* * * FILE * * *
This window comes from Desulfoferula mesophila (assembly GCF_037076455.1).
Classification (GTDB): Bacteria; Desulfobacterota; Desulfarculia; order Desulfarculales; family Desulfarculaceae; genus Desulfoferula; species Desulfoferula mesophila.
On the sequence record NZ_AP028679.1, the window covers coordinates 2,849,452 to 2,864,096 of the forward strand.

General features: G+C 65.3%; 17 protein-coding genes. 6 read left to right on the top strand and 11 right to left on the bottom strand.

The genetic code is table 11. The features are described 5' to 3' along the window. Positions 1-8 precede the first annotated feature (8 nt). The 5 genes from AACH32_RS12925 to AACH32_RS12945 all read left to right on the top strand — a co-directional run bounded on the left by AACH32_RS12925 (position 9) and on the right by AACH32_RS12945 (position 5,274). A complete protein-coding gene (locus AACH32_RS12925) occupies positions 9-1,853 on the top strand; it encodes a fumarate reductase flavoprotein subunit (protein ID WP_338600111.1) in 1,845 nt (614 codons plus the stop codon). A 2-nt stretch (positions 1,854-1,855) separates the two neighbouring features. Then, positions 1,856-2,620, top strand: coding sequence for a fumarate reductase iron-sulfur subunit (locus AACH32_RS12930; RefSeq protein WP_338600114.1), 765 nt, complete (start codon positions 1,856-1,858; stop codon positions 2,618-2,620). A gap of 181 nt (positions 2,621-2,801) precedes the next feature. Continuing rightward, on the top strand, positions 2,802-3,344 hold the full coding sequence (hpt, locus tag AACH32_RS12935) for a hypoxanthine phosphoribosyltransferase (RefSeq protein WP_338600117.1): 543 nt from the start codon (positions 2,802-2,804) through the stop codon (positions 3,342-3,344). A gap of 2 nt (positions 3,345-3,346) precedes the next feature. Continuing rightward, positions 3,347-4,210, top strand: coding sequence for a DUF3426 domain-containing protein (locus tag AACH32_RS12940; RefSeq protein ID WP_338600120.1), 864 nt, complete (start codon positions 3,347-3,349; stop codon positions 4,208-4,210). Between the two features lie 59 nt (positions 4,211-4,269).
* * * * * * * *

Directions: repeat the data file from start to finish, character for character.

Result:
This window comes from Desulfoferula mesophila (assembly GCF_037076455.1).
Classification (GTDB): Bacteria; Desulfobacterota; Desulfarculia; order Desulfarculales; family Desulfarculaceae; genus Desulfoferula; species Desulfoferula mesophila.
On the sequence record NZ_AP028679.1, the window covers coordinates 2,849,452 to 2,864,096 of the forward strand.

General features: G+C 65.3%; 17 protein-coding genes. 6 read left to right on the top strand and 11 right to left on the bottom strand.

The genetic code is table 11. The features are described 5' to 3' along the window. Positions 1-8 precede the first annotated feature (8 nt). The 5 genes from AACH32_RS12925 to AACH32_RS12945 all read left to right on the top strand — a co-directional run bounded on the left by AACH32_RS12925 (position 9) and on the right by AACH32_RS12945 (position 5,274). A complete protein-coding gene (locus AACH32_RS12925) occupies positions 9-1,853 on the top strand; it encodes a fumarate reductase flavoprotein subunit (protein ID WP_338600111.1) in 1,845 nt (614 codons plus the stop codon). A 2-nt stretch (positions 1,854-1,855) separates the two neighbouring features. Then, positions 1,856-2,620, top strand: coding sequence for a fumarate reductase iron-sulfur subunit (locus AACH32_RS12930; RefSeq protein WP_338600114.1), 765 nt, complete (start codon positions 1,856-1,858; stop codon positions 2,618-2,620). A gap of 181 nt (positions 2,621-2,801) precedes the next feature. Continuing rightward, on the top strand, positions 2,802-3,344 hold the full coding sequence (hpt, locus tag AACH32_RS12935) for a hypoxanthine phosphoribosyltransferase (RefSeq protein WP_338600117.1): 543 nt from the start codon (positions 2,802-2,804) through the stop codon (positions 3,342-3,344). A gap of 2 nt (positions 3,345-3,346) precedes the next feature. Continuing rightward, positions 3,347-4,210, top strand: coding sequence for a DUF3426 domain-containing protein (locus tag AACH32_RS12940; RefSeq protein ID WP_338600120.1), 864 nt, complete (start codon positions 3,347-3,349; stop codon positions 4,208-4,210). Between the two features lie 59 nt (positions 4,211-4,269).